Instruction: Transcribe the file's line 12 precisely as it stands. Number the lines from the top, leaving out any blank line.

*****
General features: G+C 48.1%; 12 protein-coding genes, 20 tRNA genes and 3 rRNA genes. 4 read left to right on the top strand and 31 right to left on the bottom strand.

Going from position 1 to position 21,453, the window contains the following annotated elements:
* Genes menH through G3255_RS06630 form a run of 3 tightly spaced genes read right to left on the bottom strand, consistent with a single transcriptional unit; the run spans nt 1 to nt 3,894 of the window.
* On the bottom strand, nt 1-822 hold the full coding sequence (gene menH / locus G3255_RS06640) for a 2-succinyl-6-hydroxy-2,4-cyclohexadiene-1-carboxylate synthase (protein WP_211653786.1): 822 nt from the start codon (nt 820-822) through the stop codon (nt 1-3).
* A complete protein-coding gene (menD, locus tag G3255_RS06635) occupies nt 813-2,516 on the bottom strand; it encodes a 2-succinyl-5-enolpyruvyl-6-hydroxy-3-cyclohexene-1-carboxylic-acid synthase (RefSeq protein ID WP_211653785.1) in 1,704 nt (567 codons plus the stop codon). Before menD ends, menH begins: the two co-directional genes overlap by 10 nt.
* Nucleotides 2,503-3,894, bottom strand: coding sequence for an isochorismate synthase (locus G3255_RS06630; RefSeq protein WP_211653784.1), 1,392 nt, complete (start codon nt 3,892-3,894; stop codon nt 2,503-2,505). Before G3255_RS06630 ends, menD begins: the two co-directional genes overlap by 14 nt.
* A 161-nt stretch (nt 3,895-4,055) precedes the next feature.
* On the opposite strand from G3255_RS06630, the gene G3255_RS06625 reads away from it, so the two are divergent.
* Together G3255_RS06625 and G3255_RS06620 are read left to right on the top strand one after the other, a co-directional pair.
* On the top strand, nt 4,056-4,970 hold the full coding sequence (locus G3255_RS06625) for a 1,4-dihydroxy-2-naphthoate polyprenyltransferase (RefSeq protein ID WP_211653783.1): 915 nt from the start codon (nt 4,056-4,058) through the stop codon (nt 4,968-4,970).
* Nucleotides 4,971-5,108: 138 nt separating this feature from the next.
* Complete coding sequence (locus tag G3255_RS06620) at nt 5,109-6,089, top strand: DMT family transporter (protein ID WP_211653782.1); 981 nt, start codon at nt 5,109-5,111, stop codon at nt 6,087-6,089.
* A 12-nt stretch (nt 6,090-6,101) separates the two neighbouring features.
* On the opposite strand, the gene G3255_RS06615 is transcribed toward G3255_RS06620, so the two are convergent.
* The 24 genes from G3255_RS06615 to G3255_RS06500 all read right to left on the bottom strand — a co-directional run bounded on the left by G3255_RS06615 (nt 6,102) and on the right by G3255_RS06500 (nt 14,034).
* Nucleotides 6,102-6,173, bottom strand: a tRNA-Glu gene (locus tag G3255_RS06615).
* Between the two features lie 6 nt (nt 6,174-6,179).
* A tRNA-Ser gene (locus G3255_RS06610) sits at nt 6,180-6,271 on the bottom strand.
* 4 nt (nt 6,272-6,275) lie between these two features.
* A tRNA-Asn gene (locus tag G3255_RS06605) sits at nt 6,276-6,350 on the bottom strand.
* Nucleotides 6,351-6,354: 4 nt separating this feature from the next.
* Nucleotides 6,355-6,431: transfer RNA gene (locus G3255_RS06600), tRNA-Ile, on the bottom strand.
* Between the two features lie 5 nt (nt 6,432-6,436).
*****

* Complete coding sequence (locus tag G3255_RS06620) at nt 5,109-6,089, top strand: DMT family transporter (protein ID WP_211653782.1); 981 nt, start codon at nt 5,109-5,111, stop codon at nt 6,087-6,089.